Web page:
Severance Pay Case Studies – Part 1

 What is the Employment Standards Act?
 
The Employment Standards Act is the law that contains basic rules about employing people and working. Both employees and employers have rights and
responsibilities under the Act.
 
Does the Act cover all employees in Ontario?
 
Most employees are covered by the provincial legislation. However, employees working in industries that fall under Federal jurisdiction, such as, Post office, Banks, Railways, Radio stations, Airlines, Television stations etc. are not covered. 
 
If you are member of the trade union and your contract of employment is governed by the collective agreement, you may not be covered by the Act.
 
If you are currently employed with the company, you may be able to file a claim with a request that your name not be disclosed. The Act protects you when you are exercising your rights under it.
 
What is Severance Pay?
 
Severance Pay is money paid by an employer to some workers who lose their jobs. It is paid in recognition of their years of service.
 
Can I get Severance Pay?
 
You can get severance pay only if:
 
.           You have workedfive or more years for your employer
.           Your employer is in one of the following two groups:
            (1)        Your employer has a payroll in Ontario of at least $2.5 million a year; or
            (2)        Your employer is no longer going to be carrying on all or part of the
                        business and 50 or more workers will lose their jobs for this reason inside
                        a six month period.
 
1.         An eight-year employee notifies his employer, on February 15, 2010, that he will
            resign on April 15, 2010. On March 1, 2010, the employer terminates the
            employee effective immediately.
 
Q1.      Who is responsible for ending the employment relationship?
A1.      The employer is responsible for ending the employment relationship.
 
Q2.      Is the employee entitled to severance pay?
A2.      No. Since the employee intended to resign and thus caused the job loss.
 
Q3.      Is the employee entitled to termination pay?
A3.      Yes. The employee would be entitled to six weeks of pay for being terminated
            prior to the effective date of his resignation.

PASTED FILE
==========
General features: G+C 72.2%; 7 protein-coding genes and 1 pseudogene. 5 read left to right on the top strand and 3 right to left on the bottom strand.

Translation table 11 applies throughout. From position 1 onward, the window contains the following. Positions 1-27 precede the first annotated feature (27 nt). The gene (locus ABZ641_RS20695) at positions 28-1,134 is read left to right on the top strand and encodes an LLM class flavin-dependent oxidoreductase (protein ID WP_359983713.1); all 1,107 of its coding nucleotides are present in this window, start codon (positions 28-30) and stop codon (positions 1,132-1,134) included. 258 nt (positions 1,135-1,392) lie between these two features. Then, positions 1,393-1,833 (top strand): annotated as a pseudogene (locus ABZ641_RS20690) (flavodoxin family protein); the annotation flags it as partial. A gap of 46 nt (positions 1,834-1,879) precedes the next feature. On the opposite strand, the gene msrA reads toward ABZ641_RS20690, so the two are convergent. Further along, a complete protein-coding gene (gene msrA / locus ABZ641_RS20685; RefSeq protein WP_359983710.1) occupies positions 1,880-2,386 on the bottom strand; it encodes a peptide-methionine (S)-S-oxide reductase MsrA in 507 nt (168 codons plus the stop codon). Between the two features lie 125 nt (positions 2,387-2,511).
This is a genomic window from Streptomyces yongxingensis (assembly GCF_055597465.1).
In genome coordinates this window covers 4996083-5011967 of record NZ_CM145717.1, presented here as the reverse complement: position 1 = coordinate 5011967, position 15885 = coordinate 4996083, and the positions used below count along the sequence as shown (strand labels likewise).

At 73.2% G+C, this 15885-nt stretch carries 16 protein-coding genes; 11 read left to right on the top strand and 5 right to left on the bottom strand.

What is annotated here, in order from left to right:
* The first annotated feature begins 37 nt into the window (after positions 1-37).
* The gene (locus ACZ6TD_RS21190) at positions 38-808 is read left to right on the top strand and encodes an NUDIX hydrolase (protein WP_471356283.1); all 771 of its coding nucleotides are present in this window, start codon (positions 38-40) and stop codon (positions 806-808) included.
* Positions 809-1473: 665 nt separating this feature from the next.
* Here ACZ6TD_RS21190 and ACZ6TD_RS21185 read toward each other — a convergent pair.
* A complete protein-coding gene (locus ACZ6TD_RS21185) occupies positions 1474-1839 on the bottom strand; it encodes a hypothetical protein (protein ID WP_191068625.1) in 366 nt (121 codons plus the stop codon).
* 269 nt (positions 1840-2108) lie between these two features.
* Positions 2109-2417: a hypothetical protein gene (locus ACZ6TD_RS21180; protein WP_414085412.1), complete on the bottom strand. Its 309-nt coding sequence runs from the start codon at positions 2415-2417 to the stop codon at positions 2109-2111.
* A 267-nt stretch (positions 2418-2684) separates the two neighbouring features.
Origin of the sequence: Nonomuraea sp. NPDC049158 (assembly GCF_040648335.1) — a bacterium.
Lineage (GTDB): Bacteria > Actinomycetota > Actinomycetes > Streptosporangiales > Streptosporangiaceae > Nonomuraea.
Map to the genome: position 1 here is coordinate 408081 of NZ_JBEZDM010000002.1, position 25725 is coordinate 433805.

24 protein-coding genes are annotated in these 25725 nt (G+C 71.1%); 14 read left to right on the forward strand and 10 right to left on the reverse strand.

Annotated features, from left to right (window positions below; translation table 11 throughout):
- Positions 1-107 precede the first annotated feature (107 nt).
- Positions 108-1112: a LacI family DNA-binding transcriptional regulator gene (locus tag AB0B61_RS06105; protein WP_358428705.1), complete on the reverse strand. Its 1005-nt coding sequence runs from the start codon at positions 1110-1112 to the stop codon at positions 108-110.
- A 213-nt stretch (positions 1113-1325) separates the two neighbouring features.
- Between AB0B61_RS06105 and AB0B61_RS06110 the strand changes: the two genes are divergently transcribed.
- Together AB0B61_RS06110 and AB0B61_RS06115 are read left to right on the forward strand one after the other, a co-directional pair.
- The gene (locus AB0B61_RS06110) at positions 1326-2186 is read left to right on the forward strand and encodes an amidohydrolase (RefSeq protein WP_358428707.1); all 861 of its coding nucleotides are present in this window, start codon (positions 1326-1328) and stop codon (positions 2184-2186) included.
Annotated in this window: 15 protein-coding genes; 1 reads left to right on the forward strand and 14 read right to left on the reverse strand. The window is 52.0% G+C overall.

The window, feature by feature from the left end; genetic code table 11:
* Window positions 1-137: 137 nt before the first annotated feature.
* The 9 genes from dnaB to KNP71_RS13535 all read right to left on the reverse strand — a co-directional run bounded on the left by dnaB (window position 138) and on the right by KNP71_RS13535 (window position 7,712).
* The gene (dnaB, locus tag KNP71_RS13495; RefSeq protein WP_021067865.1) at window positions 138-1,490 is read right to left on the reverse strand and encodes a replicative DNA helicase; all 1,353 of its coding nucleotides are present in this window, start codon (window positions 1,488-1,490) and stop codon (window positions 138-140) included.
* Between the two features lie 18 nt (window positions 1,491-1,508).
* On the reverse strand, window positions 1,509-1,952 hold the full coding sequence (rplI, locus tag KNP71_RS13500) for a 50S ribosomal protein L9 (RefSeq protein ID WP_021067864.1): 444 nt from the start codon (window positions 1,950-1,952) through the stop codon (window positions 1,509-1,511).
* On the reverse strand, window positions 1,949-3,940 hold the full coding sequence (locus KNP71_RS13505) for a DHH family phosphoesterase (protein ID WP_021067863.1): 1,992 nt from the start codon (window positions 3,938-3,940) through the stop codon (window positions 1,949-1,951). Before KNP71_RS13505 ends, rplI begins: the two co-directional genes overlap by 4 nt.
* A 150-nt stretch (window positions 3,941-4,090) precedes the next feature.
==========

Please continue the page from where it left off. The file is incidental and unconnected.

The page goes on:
2.         Employee has 10 years and 6 ¾ months of employment. Regular non-overtime
            weekly wage is $500.00.
 
Q.        How much severance pay should this employee receive?
A.        Since the severance pay is calculated on the completed years and months of
            service, the part of the month he has not completed does not count, he is entitled
            10.5 weeks of pay, which, amounts to $5,250.00?
 
3.         On January 2, 2010, the employer issued a written notice of termination to the
            employee that he would be terminated effective March 1, 2010. However, on
            February 25, the employer informed the employee that he could work an extra
            week after March 1, 2010, the employee refused. On February 26, the employer
            advised the employee that he would not be terminated. The employee worked for
            the employer for 15 years.
 
Q1.      Can the employer withdraw notice of termination unilaterally?
A1.      No. The employer cannot withdraw notice of termination without the consent of
            employee.
Q2.      Is the employer liable for severance pay?
A2.      Yes. The employee would be entitled to severance pay of 15 weeks.
 
If you or the employer disagrees with the investigating officer’s decision, both parties have a right to appeal to Ontario Labour Relations Board within 30 days of the officer’s decision. The Board appoints a referee to hear the appeal. It does not cost the employee to request an appeal but the employer may be required to deposit monies in trust with the Ministry of Labour if it is found to be owing. The referee decision is final and binding on both parties.    
 
In the past, the Ministry was very aggressive in defending the rights of an employee and would send a legal counsel to represent the employee at the Board’s hearing to deal with the matter. It rarely does so now. Obviously, the employer has advantage over the employee in these circumstances. The question arises, should the employee also engage the services of a professional? It is my view, employee’s may not engage such services at the officer’s level hearing but may do so at the referee level hearing, particularly, if the issues are complex.
 
It is important that if a hearing has been scheduled, the employee must attend such a hearing to present evidence to support its position or to contest the evidence of the employer, otherwise, the officer or the referee may rely on the evidence of the employer to render a decision.   
 
This information is provided for guidance only and should not be considered as a legal advice.

This article is provided by Rajinder K. Batra, who is a retired Employment Standards Officer with the Ministry of Labour with 15 years experience in these matters.

If you have any questions regarding your employment, please contact the writer by e-mail at esaconsulting@hotmail.com

If you don’t have access to e-mail; you can fax your question at (905) 331-1805.

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